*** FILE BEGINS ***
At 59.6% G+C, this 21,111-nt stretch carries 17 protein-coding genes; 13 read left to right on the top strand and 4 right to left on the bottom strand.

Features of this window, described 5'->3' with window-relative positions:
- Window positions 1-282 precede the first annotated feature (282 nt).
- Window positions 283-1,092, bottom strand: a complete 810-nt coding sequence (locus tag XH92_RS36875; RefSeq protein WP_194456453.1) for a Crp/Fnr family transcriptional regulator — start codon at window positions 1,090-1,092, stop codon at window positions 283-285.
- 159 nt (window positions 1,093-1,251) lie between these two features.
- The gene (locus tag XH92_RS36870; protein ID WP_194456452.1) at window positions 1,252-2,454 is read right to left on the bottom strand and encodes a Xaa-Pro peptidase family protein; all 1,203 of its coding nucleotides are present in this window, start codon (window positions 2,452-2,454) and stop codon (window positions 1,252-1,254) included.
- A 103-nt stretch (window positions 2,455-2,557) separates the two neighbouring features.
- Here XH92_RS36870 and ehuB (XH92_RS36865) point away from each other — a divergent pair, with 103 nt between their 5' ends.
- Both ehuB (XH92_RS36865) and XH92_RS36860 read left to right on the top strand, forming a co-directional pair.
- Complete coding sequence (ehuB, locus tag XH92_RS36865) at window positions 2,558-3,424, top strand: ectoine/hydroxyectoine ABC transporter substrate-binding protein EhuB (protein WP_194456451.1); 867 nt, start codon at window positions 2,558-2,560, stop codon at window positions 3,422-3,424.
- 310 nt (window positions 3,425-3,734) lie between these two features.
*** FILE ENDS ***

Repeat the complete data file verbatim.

At 59.6% G+C, this 21,111-nt stretch carries 17 protein-coding genes; 13 read left to right on the top strand and 4 right to left on the bottom strand.

Features of this window, described 5'->3' with window-relative positions:
- Window positions 1-282 precede the first annotated feature (282 nt).
- Window positions 283-1,092, bottom strand: a complete 810-nt coding sequence (locus tag XH92_RS36875; RefSeq protein WP_194456453.1) for a Crp/Fnr family transcriptional regulator — start codon at window positions 1,090-1,092, stop codon at window positions 283-285.
- 159 nt (window positions 1,093-1,251) lie between these two features.
- The gene (locus tag XH92_RS36870; protein ID WP_194456452.1) at window positions 1,252-2,454 is read right to left on the bottom strand and encodes a Xaa-Pro peptidase family protein; all 1,203 of its coding nucleotides are present in this window, start codon (window positions 2,452-2,454) and stop codon (window positions 1,252-1,254) included.
- A 103-nt stretch (window positions 2,455-2,557) separates the two neighbouring features.
- Here XH92_RS36870 and ehuB (XH92_RS36865) point away from each other — a divergent pair, with 103 nt between their 5' ends.
- Both ehuB (XH92_RS36865) and XH92_RS36860 read left to right on the top strand, forming a co-directional pair.
- Complete coding sequence (ehuB, locus tag XH92_RS36865) at window positions 2,558-3,424, top strand: ectoine/hydroxyectoine ABC transporter substrate-binding protein EhuB (protein WP_194456451.1); 867 nt, start codon at window positions 2,558-2,560, stop codon at window positions 3,422-3,424.
- 310 nt (window positions 3,425-3,734) lie between these two features.